More people using and helping the food bank

Tyler Clarke
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Displaying a worrisome number of empty spaces only a few weeks ago, the Prince Albert Share-A-Meal Food Bank’s shelves are now full of food. 

Prince Albert Share-A-Meal Food Bank co-manager Wes Clark, who manages the organization alongside Kerry Ramsdell, is seen next to full shelves of food this week. 

Displaying a worrisome number of empty spaces only a few weeks ago, the Prince Albert Share-A-Meal Food Bank’s shelves are now full of food.

Their biggest event of the year, the We Care Harvest for Hope Food Drive, more than topped up their shelves a couple weeks ago.

“We collected about 12 tonnes of food. We were quite happy with that. It’s nice to see full shelves, plus we’ve got some (food) in storage,” co-manager Wes Clark said.

“We go through about three to four tons a month, so 12 tons is about four months’ supply.”

The need for food bank service is close to matching the community’s increased support, with Clark estimating food bank use up by about 24 per cent so far this year over last.

“There’s a wide spectrum of people who access the food bank,” he said. “It’s not just social services recipients, but there are people on pension, people who lose homes to fires and things like that.

“We all know what the rental prices are in town. How far does a minimum wage go? Am I going to pay my rent or am I going to eat this month.”

In September, 456 food hampers were prepared for people in need, a 20 per cent jump over last year’s September total of 378.

The peak month during both years was August, with 523 hampers prepared in August of this year and 491 in August of 2011.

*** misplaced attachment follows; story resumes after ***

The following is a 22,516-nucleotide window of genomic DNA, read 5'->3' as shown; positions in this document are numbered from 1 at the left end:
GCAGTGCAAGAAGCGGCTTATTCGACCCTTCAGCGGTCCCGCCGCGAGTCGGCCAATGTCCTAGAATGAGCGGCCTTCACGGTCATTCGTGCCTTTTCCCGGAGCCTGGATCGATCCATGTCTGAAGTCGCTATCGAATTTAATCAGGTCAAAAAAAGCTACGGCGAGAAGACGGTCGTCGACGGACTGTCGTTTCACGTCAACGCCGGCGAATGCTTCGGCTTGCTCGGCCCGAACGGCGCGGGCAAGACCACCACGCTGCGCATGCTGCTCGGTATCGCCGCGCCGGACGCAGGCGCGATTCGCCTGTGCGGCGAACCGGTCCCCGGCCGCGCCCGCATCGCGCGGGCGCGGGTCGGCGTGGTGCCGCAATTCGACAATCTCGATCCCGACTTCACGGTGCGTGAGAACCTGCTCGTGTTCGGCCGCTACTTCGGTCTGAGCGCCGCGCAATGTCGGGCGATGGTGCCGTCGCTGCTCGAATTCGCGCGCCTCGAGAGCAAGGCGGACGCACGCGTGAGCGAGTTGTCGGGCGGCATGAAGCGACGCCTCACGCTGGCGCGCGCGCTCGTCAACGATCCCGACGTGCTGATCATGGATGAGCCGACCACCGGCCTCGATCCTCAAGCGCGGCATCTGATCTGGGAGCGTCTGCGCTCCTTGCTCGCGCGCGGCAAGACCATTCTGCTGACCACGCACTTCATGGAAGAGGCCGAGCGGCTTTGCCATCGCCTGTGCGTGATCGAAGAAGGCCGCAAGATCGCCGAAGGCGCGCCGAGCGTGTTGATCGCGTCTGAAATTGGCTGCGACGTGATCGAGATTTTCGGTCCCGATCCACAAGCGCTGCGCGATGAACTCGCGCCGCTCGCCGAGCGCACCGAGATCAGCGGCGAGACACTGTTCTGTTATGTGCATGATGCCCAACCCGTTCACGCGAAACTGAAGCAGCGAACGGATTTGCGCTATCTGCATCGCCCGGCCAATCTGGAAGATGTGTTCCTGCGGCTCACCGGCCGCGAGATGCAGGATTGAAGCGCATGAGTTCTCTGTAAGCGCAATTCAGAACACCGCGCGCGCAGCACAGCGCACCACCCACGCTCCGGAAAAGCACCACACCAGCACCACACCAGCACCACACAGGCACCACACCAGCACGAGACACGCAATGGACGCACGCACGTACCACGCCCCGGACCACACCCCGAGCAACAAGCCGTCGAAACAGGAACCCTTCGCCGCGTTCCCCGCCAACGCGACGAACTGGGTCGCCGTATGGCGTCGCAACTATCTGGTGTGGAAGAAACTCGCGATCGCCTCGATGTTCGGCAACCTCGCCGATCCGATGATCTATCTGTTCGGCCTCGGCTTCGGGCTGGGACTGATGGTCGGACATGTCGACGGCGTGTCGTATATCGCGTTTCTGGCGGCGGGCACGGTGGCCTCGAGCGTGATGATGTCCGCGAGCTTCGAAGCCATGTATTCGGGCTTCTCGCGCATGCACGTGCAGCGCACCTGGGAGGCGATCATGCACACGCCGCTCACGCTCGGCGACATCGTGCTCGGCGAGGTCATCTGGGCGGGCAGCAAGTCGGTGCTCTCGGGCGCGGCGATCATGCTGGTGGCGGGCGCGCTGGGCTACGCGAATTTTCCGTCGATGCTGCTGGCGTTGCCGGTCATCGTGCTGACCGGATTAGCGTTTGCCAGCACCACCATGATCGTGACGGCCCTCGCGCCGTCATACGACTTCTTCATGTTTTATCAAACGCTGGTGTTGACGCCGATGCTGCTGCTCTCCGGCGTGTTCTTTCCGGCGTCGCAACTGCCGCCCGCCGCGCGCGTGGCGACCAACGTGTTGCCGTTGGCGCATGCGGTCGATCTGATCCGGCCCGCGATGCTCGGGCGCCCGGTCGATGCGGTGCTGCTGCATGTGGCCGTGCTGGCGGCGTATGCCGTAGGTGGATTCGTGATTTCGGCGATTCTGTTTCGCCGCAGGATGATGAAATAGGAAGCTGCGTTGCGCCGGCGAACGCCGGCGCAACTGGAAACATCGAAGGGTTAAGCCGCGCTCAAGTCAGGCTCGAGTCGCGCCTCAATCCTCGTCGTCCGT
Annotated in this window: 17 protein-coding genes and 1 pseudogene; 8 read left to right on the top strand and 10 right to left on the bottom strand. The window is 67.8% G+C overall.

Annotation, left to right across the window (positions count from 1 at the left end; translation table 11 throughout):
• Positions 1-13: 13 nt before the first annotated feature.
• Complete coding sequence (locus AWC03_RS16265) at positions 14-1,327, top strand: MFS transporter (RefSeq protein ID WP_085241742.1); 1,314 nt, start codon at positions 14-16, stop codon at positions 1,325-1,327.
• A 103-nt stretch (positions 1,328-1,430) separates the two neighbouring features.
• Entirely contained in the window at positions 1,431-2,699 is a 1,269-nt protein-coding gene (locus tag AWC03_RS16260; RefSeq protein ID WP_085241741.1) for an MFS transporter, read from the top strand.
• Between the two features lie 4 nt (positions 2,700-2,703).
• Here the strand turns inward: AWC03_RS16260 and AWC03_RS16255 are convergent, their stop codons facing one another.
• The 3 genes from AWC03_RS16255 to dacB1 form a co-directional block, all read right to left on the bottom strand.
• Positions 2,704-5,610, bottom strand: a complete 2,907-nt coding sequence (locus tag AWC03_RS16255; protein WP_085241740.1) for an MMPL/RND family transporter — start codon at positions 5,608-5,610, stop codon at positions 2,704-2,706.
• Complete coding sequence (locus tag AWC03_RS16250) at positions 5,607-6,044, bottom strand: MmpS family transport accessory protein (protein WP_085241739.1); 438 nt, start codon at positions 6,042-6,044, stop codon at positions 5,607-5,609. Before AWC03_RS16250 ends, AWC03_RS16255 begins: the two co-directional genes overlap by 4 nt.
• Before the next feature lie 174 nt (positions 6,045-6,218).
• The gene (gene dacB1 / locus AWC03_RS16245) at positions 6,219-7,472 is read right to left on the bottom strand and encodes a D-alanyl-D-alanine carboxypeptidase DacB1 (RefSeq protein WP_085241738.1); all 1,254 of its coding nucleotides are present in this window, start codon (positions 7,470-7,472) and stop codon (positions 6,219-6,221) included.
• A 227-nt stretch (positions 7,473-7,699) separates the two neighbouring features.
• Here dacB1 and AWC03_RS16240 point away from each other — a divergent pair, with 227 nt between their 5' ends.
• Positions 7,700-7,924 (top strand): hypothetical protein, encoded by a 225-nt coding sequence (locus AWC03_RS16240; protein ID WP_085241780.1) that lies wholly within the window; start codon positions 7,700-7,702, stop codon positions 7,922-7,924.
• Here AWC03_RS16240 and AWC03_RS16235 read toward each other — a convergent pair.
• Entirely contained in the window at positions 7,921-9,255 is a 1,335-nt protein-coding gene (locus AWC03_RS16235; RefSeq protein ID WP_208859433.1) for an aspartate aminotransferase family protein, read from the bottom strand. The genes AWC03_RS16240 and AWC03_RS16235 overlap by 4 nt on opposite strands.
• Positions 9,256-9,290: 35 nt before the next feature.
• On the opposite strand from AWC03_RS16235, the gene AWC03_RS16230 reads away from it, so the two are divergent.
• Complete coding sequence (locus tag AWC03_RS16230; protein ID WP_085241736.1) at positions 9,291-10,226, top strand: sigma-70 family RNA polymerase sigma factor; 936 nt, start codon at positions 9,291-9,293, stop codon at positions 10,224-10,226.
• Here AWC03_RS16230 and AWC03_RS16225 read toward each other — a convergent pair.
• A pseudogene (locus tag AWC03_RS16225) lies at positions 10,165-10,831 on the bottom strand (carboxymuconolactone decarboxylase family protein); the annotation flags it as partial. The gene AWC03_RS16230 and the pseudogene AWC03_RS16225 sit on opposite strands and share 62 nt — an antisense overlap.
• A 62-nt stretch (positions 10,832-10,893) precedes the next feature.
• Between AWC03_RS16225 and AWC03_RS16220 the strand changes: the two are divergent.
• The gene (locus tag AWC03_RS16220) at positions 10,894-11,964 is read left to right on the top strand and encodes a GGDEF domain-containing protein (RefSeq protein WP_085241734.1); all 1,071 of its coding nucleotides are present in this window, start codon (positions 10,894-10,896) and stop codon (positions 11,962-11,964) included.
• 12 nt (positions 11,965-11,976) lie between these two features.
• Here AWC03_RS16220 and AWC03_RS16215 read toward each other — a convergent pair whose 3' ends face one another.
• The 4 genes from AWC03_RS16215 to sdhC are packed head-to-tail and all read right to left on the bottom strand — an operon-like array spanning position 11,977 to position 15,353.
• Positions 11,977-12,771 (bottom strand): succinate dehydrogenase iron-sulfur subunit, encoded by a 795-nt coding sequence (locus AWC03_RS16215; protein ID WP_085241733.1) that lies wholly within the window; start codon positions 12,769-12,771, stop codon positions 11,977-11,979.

This is in addition to hot meals provided every weekday, with an average of about 100 people turning up per day.

Although they’re currently fully stocked on all the food staples, Clark notes that they’re never fully in the clear. With food bank use on the increase, the community will have to keep up.

“Right now we’re not worried, but come spring time and into the summer we’re routinely buying canned meat, soup, beans — the staples,” he said.

Recognizing this need, the city’s newly elected mayor Greg Dionne pledged $500 toward the organization during a fundraiser at the Prince Albert Inn on Thursday.

The money comes from his campaign fund and was originally earmarked for an election night celebration.

“We talked about all the problems in our community, and we’re spending money on a party?” Dionne said prior to the election.

CitiFinancial’s Prince Albert office has also announced the sponsoring of a food drive through the month of November, wherein non-perishable foods can be dropped off to their office at 135 15th St. E.

Donations of food or money can always be dropped off at the food bank building itself, at 64 11th St. E. The organization can be contacted at 763-8161. 

Organizations: Meal Food Bank, Prince Albert Inn

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